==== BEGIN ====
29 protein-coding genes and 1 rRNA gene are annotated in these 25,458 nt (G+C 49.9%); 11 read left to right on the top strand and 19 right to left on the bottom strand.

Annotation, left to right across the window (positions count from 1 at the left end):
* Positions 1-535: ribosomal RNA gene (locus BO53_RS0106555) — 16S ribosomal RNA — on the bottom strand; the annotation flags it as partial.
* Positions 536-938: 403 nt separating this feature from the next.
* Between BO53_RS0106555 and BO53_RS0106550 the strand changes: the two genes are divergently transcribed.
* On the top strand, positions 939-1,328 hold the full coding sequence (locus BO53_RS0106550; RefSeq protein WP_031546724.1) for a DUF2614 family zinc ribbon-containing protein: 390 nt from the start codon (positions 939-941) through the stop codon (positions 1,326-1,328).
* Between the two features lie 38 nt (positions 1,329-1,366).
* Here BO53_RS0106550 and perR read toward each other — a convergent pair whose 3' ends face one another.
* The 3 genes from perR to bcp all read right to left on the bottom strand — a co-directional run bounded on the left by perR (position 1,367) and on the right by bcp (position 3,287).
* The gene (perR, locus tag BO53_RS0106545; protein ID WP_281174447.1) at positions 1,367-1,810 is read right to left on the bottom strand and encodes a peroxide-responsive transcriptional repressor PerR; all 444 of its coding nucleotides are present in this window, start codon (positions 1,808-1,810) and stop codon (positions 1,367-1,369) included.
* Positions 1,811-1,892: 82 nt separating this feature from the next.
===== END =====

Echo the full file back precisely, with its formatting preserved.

29 protein-coding genes and 1 rRNA gene are annotated in these 25,458 nt (G+C 49.9%); 11 read left to right on the top strand and 19 right to left on the bottom strand.

Annotation, left to right across the window (positions count from 1 at the left end):
* Positions 1-535: ribosomal RNA gene (locus BO53_RS0106555) — 16S ribosomal RNA — on the bottom strand; the annotation flags it as partial.
* Positions 536-938: 403 nt separating this feature from the next.
* Between BO53_RS0106555 and BO53_RS0106550 the strand changes: the two genes are divergently transcribed.
* On the top strand, positions 939-1,328 hold the full coding sequence (locus BO53_RS0106550; RefSeq protein WP_031546724.1) for a DUF2614 family zinc ribbon-containing protein: 390 nt from the start codon (positions 939-941) through the stop codon (positions 1,326-1,328).
* Between the two features lie 38 nt (positions 1,329-1,366).
* Here BO53_RS0106550 and perR read toward each other — a convergent pair whose 3' ends face one another.
* The 3 genes from perR to bcp all read right to left on the bottom strand — a co-directional run bounded on the left by perR (position 1,367) and on the right by bcp (position 3,287).
* The gene (perR, locus tag BO53_RS0106545; protein ID WP_281174447.1) at positions 1,367-1,810 is read right to left on the bottom strand and encodes a peroxide-responsive transcriptional repressor PerR; all 444 of its coding nucleotides are present in this window, start codon (positions 1,808-1,810) and stop codon (positions 1,367-1,369) included.
* Positions 1,811-1,892: 82 nt separating this feature from the next.